Life adventures, inspiration and insight; shared in articles, advice, personal chats and pictures.
The developing 1950’s neighborhood where I grew up was nestled just beyond the city limits of our small town…where taxes were higher. The blocks around us weren’t filled in with houses then, and across the street from our house squatted a gigantic old lilac bush—big enough to allow a person to slip into the middle and hide. The woods near the lilac bush were overgrown with scrawny trees that must have begun after whoever cleared the land gave up and went elsewhere. I was in middle school before our family visited Hartwick Pines Logging Museum and State Park and I saw what Michigan trees looked like before people clear-cut them—not as big as California giant sequoias, but BIG. Their shadows wouldn’t permit the tangle of undergrowth that gave me places to install my secret camps. The peaceful woods were my neighbors and we were great friends.
Elsewhere, children grew up in neighborhoods crowded with people who watched out for one another and argued and knew each other’s business. Being a famous actor, director, writer, and producer, Kenneth Branagh had the advantage of being able to reconstruct the city block that nurtured his childhood for his semi-autobiographical film BELFAST (rented from Netflix). There, children ran free in the street, parents yelled for them to come to dinner, and neighbors openly discussed each other’s lives. In his block, people had forgotten to care about their differences. They were like one rowdy family that worked and played and grieved together.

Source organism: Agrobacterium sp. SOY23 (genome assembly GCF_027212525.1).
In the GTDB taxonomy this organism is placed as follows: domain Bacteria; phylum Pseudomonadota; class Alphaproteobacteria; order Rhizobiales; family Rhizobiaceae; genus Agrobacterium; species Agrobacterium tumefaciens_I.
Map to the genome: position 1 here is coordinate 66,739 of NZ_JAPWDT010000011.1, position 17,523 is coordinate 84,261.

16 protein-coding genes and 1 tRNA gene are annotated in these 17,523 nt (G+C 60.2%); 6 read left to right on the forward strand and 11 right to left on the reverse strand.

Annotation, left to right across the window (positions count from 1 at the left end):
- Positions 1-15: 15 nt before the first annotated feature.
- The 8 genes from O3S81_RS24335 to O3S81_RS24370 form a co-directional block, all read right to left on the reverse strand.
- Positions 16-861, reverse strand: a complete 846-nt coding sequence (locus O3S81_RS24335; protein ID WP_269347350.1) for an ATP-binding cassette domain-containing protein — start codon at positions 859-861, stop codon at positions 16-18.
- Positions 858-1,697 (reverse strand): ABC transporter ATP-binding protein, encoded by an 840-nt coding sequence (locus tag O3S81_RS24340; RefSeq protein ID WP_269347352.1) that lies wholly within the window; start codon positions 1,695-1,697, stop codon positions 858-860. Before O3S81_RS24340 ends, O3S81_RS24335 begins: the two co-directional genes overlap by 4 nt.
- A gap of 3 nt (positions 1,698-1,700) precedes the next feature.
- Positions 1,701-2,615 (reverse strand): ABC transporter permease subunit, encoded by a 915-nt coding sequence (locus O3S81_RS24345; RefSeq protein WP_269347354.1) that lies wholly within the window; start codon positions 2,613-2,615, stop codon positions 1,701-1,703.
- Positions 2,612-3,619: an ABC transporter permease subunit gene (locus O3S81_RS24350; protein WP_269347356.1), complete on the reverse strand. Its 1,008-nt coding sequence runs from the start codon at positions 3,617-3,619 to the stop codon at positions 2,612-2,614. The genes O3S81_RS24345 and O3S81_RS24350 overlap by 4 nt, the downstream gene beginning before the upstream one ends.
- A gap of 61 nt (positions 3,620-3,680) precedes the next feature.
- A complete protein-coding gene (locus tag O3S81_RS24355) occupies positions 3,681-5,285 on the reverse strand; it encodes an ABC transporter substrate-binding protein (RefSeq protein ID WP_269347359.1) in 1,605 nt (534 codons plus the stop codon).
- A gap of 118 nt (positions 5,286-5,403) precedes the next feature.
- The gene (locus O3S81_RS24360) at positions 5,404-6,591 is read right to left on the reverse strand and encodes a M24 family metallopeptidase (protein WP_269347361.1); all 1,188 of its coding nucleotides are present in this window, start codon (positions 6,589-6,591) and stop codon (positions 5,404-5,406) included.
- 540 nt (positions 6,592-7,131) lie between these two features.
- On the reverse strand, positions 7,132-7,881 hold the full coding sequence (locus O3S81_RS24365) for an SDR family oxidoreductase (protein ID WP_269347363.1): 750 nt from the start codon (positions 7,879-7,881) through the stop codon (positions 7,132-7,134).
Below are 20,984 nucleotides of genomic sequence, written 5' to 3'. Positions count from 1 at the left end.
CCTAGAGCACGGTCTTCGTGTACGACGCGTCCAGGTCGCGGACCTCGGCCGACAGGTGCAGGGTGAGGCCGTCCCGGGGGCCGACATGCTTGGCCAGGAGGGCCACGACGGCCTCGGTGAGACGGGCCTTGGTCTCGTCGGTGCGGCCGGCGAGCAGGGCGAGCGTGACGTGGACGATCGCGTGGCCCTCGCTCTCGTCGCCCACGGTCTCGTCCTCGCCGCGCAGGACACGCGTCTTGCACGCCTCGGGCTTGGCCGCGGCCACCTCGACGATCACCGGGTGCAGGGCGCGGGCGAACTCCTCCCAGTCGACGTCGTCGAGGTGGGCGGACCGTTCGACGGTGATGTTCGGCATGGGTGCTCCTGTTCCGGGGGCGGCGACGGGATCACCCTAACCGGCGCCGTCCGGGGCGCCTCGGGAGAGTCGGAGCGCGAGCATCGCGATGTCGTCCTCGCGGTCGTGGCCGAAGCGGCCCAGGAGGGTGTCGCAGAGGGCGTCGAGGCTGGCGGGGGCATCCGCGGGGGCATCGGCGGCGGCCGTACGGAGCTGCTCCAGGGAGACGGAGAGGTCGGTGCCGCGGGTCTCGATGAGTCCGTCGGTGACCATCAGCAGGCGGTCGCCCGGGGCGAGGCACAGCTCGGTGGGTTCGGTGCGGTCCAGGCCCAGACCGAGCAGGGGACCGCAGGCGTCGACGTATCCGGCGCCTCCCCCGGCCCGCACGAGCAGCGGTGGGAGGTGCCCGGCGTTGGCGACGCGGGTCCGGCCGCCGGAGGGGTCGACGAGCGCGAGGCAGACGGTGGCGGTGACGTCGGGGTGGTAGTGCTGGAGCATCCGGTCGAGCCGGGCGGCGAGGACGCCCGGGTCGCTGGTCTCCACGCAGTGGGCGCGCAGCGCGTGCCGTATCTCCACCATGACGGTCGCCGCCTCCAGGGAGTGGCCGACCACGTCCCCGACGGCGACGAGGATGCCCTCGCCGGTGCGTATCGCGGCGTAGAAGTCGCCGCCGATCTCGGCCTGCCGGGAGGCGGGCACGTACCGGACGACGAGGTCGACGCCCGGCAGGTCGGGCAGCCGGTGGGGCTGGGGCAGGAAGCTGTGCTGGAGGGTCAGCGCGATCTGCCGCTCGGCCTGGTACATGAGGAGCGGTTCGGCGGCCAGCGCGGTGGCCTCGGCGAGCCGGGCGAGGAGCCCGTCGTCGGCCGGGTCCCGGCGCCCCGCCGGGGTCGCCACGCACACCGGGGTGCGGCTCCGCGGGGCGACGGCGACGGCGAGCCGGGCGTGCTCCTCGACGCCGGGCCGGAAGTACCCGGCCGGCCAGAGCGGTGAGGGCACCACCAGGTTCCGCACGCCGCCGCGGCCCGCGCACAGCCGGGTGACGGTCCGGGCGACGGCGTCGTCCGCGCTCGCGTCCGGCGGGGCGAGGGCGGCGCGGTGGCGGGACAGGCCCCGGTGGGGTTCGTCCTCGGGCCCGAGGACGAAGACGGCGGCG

But the world is peppered with people who look for reasons to blame and resent anyone they identify as different—for race, gender, ethnic traditions, and—in the case of Northern Ireland at the time—religion. As a boy, Branagh was traumatized and confounded when families that had been neighbors for generations were terrorized for being Catholic and driven away with flames and violence. Although his family had deep roots in their neighborhood—parents and cousins and friends and memories—the violence eventually became so intense that they chose to leave the country. Luckily, his father had been offered a job in England. If he had stayed, he would’ve been murdered for being liberal. The haters demanded everyone choose a side “for or against” them and fight for it. Branagh’s family didn’t want to be on a side.
Many American neighborhoods have experienced deep sadness as extremists have divided us. Americans used to be famous throughout the world for our open-hearted optimism. We were proud to be a melting pot of foods, traditions, and—most fun of all—celebrations such as Cinco de Mayo, St. Patrick’s Day, Holi, the Cherry Blossom Festival, and Christmas. We love many types of literature and music and sports and arts. We admire innovation, even when it means we have to adapt to change. The majority of us don’t want to choose a confrontational side, preferring instead to enjoy and thrive on our diversity, cooperating to make it function fairly.
It’s time for us to come together to prove to the haters that they deserve to be in the minority. Americans don’t want to fight their neighbors. They don’t want to see innocents assaulted and murdered or our institutions gutted. Our way of living—including goals President Franklin Roosevelt detailed as freedom of speech, freedom of worship, freedom from want, and freedom from fear (echoing the Bill of Rights), combined with a right to life, liberty, and the pursuit of happiness (as in our Declaration of Independence)—is more precious than cheap gas. They were the goals Roosevelt cited as distinguishing us from the Nazis. We can work out problems together…honestly, given enough chance.